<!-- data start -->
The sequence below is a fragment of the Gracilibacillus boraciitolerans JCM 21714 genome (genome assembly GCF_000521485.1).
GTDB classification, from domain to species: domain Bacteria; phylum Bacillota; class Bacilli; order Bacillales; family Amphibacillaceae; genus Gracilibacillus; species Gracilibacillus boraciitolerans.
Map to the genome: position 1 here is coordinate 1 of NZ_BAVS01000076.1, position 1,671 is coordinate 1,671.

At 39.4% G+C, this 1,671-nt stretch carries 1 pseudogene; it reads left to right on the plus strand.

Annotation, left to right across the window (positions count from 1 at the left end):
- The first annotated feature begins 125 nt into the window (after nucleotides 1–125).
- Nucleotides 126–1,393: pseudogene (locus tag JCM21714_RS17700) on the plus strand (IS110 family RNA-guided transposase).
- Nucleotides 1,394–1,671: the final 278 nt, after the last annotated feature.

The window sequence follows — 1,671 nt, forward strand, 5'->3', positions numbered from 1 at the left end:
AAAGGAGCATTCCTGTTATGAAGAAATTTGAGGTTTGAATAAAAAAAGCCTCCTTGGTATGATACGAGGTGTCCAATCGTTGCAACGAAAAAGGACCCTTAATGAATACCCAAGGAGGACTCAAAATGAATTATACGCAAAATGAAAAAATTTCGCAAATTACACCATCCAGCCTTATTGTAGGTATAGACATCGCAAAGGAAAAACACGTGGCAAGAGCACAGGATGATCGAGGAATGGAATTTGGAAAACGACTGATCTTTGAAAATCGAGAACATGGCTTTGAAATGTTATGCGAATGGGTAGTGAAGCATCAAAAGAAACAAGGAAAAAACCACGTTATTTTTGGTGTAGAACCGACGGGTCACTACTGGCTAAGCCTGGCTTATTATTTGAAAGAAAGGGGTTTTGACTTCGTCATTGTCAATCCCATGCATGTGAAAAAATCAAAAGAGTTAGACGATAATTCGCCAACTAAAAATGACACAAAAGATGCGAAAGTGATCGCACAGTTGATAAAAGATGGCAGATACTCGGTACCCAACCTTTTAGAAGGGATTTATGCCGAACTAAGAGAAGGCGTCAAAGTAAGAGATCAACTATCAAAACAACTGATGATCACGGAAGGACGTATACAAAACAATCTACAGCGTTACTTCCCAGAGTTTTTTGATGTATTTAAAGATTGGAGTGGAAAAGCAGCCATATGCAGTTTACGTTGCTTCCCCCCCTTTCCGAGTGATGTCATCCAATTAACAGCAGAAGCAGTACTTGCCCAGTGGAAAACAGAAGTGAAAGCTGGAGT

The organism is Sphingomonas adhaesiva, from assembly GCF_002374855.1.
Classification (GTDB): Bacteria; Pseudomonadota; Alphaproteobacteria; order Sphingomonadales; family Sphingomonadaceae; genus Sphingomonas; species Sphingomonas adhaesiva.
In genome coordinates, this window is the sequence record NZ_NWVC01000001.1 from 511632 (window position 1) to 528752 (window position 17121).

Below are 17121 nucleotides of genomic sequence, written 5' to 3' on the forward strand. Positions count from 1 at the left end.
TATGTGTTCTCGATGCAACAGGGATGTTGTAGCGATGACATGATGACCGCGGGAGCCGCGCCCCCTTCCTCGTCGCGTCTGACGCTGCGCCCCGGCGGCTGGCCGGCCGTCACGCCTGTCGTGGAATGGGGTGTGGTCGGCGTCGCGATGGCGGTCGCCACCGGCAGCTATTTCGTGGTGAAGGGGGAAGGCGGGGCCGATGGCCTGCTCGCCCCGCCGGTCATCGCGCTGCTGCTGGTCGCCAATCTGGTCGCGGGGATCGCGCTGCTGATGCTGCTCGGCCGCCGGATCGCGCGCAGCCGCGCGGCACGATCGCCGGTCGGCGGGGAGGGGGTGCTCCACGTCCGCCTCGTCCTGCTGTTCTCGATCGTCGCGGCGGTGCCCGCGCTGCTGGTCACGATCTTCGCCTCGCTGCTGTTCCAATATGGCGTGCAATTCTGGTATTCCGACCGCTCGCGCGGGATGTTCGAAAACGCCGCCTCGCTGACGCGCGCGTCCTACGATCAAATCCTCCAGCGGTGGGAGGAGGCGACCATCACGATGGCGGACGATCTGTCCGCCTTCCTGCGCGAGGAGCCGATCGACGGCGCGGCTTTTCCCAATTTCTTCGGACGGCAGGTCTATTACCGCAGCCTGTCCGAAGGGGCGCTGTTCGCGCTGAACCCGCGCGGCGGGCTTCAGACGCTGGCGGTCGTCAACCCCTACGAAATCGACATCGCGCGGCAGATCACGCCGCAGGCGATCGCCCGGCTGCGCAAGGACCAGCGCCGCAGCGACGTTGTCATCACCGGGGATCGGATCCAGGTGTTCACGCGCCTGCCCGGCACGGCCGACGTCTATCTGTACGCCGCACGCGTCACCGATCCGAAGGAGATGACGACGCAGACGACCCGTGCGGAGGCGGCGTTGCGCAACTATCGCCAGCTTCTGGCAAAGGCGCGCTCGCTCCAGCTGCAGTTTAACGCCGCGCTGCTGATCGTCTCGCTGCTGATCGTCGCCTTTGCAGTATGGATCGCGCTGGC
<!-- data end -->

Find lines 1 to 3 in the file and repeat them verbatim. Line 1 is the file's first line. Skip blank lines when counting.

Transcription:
The sequence below is a fragment of the Gracilibacillus boraciitolerans JCM 21714 genome (genome assembly GCF_000521485.1).
GTDB classification, from domain to species: domain Bacteria; phylum Bacillota; class Bacilli; order Bacillales; family Amphibacillaceae; genus Gracilibacillus; species Gracilibacillus boraciitolerans.
Map to the genome: position 1 here is coordinate 1 of NZ_BAVS01000076.1, position 1,671 is coordinate 1,671.